Scientists Convert Optical Data into Soundwaves

Researchers from the University of Sydney have developed a method to turn optical data into readable soundwaves, representing the world’s first transfer of light to acoustic information on a chip.

The development may allow researchers to dramatically slow digital information carried as light waves by transferring the data into sound waves in an integrated circuit or microchip.

“The information in our chip in acoustic form travels at a velocity five orders of magnitude slower than in the optical domain,” Birgit Stiller, Ph.D., a research fellow at the University of Sydney and supervisor of the project, said in a statement. “It is like the difference between thunder and lightning,”

Data delivered by light enjoy increased bandwidth and data that travels at the speed of light with no heat associated with electronic resistance.   

Transferring information from the optical to acoustic domain and back again inside a chip is necessary for the development of photonic integrated circuits—microchips that use light instead of electrons to manage data.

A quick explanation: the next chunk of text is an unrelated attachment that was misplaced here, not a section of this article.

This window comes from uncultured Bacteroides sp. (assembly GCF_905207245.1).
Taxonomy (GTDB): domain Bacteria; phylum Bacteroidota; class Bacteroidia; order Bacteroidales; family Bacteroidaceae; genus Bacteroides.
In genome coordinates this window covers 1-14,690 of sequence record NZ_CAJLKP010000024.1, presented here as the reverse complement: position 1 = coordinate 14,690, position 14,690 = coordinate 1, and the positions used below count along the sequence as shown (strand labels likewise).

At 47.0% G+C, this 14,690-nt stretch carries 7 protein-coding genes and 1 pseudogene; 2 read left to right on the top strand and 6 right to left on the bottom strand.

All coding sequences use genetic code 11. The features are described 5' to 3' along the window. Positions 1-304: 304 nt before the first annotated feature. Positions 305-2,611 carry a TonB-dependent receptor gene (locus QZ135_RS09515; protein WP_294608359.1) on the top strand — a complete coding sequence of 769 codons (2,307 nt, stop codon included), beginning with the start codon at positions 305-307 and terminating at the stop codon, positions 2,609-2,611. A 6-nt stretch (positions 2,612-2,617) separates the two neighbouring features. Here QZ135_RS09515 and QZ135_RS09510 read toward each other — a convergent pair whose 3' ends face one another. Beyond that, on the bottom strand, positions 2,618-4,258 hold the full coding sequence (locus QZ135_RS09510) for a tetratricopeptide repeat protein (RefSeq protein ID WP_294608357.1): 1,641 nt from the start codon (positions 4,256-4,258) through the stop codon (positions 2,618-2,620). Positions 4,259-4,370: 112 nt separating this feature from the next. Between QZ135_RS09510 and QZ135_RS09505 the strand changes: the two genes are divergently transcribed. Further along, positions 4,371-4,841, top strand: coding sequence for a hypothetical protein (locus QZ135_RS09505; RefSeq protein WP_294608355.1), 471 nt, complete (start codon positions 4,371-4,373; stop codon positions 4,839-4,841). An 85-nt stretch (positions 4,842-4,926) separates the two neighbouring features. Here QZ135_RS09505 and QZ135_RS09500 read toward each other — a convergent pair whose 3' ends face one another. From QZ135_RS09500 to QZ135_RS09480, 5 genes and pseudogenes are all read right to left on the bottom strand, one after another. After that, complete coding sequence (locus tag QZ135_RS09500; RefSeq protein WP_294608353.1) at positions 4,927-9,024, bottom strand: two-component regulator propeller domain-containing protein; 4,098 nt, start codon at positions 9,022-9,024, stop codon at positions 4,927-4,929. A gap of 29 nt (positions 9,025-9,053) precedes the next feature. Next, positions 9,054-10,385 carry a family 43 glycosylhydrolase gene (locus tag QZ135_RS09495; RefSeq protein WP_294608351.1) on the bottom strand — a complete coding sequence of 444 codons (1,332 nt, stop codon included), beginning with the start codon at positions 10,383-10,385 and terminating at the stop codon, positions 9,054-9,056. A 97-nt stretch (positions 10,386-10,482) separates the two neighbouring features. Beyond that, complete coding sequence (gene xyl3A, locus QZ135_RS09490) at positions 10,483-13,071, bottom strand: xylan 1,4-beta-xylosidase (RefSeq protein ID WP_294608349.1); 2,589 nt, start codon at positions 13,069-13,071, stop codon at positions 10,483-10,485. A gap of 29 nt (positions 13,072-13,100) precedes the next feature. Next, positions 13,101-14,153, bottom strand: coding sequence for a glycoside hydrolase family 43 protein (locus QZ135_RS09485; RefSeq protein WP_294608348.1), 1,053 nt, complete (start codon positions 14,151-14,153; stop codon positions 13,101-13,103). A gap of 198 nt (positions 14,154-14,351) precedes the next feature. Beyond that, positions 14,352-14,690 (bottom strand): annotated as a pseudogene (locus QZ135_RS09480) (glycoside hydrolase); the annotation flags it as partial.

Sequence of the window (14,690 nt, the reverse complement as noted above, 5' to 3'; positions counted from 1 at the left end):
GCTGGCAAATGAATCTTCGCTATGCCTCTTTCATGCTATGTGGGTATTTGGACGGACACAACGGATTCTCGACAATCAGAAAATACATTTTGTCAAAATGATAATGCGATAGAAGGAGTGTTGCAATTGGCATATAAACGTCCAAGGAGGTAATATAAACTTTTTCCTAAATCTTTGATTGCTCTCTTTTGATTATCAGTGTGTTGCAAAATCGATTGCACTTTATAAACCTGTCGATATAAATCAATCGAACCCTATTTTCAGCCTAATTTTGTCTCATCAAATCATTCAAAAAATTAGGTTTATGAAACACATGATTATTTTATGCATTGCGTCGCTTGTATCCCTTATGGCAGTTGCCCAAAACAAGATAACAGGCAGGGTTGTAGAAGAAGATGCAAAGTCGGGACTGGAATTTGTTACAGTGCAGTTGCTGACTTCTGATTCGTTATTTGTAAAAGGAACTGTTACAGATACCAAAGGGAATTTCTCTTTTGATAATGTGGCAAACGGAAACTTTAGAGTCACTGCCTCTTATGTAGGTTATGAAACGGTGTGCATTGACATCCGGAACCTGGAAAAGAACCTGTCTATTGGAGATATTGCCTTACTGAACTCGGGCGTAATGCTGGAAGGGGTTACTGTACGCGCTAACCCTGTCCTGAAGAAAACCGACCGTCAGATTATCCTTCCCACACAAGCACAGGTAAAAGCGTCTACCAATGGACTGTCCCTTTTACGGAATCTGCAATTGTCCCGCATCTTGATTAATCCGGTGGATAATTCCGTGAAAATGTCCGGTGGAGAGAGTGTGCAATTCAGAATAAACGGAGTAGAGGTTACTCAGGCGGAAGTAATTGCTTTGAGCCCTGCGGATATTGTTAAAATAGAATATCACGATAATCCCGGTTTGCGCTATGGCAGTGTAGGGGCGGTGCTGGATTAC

The delay allows the data to be briefly stored and managed inside the chip for processing, retrieval and further transmission as light waves. Light is a good carrier of information for taking data over long distances between continents through fiber-optic cables.

However, the speed becomes problematic when information is being processed in computers or telecommunication systems.

The researchers created a memory for digital information that coherently transfers between light and sound waves on a photonic microchip.

“Our system is not limited to a narrow bandwidth,” Stiller said. “So unlike previous systems this allows us to store and retrieve information at multiple wavelengths simultaneously, vastly increasing the efficiency of the device.”

Moritz Merklein, from the ARC Centre for Excellence for Ultrahigh Bandwidth Devices for Optical Systems (CUDOS) and University of Sydney doctoral candidate, explained what must happen before the chips can be put on the market.

“For this to become a commercial reality, photonic data on the chip needs to be slowed down so that they can be processed, routed, stored and accessed,” Merklein said in a statement.

The study was published in Nature Communications.

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